For many ancient cultures, winter represented death and danger, as they struggled to survive during winter. For them, a sign that winter was ending was a reason for celebration and a moment of spiritual rejoice. If we think that after the winter solstice, days only grow longer, it makes sense to think that the worst had happened. So when they celebrated the winter solstice, they weren’t celebrating that winter was coming but that winter was ending.
There are some archaeological sites that researches think were built to celebrate the winter solstice: probably Stonehenge in England is one of the more well known, but there are similar monuments in Ireland, Scotland, and Germany in Europe and other closer to us, like in Tulum, Mexico, and Nazca, Peru.
6. You can’t see the winter solstice
Technically, we are not able to “see” the solstice but, it is possible to see its effects.
We are able to notice how sunlight hours have been decreasing and after the winter solstice, they start to increase again. Also, your shadow at midday is going to be its longest during the winter solstice. You can take advantage of this and shoot a great picture of your long dreamed legs!
7. If you live in Wichita, you can experience the winter solstice at its fullest.
All you need to do to have an amazing winter solstice experience in Wichita is to visit our own “Stonehenge”, the Solar Calendar in Riverside Park, just a short walk from the Riverside Wild Exhibit.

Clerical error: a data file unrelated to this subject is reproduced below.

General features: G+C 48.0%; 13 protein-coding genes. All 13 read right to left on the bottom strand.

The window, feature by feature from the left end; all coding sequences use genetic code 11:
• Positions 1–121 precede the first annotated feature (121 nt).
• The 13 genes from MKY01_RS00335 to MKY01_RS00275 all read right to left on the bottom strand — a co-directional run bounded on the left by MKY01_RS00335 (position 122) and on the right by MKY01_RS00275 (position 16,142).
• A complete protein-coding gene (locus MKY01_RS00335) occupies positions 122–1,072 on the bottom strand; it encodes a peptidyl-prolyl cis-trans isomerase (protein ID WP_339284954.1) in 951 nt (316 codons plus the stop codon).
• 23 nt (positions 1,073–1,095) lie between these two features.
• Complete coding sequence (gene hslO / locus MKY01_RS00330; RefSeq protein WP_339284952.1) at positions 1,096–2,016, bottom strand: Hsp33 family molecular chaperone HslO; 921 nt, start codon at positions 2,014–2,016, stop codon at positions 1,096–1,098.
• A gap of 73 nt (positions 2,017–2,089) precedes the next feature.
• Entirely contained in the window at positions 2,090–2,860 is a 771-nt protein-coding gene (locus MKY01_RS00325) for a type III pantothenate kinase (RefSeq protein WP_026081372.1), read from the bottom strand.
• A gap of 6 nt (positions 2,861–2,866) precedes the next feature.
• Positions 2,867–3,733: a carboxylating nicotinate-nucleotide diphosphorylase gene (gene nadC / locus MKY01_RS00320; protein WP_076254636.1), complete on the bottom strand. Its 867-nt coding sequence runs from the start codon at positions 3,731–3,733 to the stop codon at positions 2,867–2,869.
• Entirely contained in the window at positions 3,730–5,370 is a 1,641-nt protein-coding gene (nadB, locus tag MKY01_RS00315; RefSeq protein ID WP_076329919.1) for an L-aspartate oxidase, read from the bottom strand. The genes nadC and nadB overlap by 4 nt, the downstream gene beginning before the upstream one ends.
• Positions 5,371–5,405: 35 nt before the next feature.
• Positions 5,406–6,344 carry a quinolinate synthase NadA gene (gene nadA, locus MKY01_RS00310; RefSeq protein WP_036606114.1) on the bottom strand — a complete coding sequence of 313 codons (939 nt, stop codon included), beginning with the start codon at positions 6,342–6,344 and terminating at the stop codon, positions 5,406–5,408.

Big yellow rocks beautifully decorated are standing in a circle, aligned with the movement of our sun. There is an enigmatic and mysterious blue eye atop one of them. In the middle of this stone structure, three ground stones are precisely located, containing each one a medallion with a central glassy surface piece on it. At noon, during some very special days along the year, the sunbeams pass through the blue eye and hit directly on the central piece of the medallions. “Utterly charming” and “great teaching device” are the words that Clonehenge -the blog with the most complete list of Stonehenge’s replicas in the world- uses to describe our local solar calendar.
You guessed well, one of these very special days is December 21st (and the others are June 21st, September 22nd, and March 21st). I know this is pure science, but for me is also kind of magical. And probably I’m not the only one that thinks like this!
To complete the experience, you may want to pay a visit to Leslie Coffee Co. or Reverie Coffee Roasters at the downtown library for a cup of delicious hot cocoa for you and your family.
The first day of winter is a special day, one that had been celebrated since the beginnings of the human race. It’s a day of very long shadows, a late sunrise, and an early sunset. During the first day of winter, you have the chance to see how a sunbeam goes through an enigmatic blue eye atop a stone and hit a crystal in the center of a medallion in the ground. And in case you needed something else, you are a short ride away from delicious hot cocoa. That, my friends, makes the first day of winter an amazing day!